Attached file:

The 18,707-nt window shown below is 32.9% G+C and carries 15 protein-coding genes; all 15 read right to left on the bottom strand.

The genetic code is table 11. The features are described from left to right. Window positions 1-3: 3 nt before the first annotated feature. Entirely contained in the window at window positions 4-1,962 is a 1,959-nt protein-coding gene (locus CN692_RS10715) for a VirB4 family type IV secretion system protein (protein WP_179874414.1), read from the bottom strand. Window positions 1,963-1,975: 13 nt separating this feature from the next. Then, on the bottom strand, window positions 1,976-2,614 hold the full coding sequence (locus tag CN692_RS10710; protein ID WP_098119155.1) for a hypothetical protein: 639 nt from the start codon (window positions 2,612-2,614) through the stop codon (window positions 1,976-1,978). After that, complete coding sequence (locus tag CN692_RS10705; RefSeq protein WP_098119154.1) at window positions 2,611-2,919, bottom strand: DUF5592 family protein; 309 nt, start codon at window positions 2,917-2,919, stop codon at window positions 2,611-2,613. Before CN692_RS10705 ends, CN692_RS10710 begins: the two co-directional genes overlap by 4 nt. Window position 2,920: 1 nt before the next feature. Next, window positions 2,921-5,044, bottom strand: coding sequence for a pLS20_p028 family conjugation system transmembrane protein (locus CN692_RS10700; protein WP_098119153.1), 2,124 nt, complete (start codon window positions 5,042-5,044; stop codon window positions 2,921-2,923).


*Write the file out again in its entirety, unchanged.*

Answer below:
The 18,707-nt window shown below is 32.9% G+C and carries 15 protein-coding genes; all 15 read right to left on the bottom strand.

The genetic code is table 11. The features are described from left to right. Window positions 1-3: 3 nt before the first annotated feature. Entirely contained in the window at window positions 4-1,962 is a 1,959-nt protein-coding gene (locus CN692_RS10715) for a VirB4 family type IV secretion system protein (protein WP_179874414.1), read from the bottom strand. Window positions 1,963-1,975: 13 nt separating this feature from the next. Then, on the bottom strand, window positions 1,976-2,614 hold the full coding sequence (locus tag CN692_RS10710; protein ID WP_098119155.1) for a hypothetical protein: 639 nt from the start codon (window positions 2,612-2,614) through the stop codon (window positions 1,976-1,978). After that, complete coding sequence (locus tag CN692_RS10705; RefSeq protein WP_098119154.1) at window positions 2,611-2,919, bottom strand: DUF5592 family protein; 309 nt, start codon at window positions 2,917-2,919, stop codon at window positions 2,611-2,613. Before CN692_RS10705 ends, CN692_RS10710 begins: the two co-directional genes overlap by 4 nt. Window position 2,920: 1 nt before the next feature. Next, window positions 2,921-5,044, bottom strand: coding sequence for a pLS20_p028 family conjugation system transmembrane protein (locus CN692_RS10700; protein WP_098119153.1), 2,124 nt, complete (start codon window positions 5,042-5,044; stop codon window positions 2,921-2,923).